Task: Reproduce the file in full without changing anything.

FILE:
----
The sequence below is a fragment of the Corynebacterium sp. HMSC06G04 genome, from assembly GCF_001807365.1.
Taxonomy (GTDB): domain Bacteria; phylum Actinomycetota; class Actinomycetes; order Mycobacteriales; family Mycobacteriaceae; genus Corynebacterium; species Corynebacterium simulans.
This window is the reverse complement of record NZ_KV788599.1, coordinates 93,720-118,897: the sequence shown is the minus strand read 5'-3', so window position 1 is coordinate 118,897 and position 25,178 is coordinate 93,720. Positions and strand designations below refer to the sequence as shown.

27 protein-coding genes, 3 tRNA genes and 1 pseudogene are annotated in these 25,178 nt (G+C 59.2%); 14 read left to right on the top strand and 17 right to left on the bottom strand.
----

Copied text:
The sequence below is a fragment of the Corynebacterium sp. HMSC06G04 genome, from assembly GCF_001807365.1.
Taxonomy (GTDB): domain Bacteria; phylum Actinomycetota; class Actinomycetes; order Mycobacteriales; family Mycobacteriaceae; genus Corynebacterium; species Corynebacterium simulans.
This window is the reverse complement of record NZ_KV788599.1, coordinates 93,720-118,897: the sequence shown is the minus strand read 5'-3', so window position 1 is coordinate 118,897 and position 25,178 is coordinate 93,720. Positions and strand designations below refer to the sequence as shown.

27 protein-coding genes, 3 tRNA genes and 1 pseudogene are annotated in these 25,178 nt (G+C 59.2%); 14 read left to right on the top strand and 17 right to left on the bottom strand.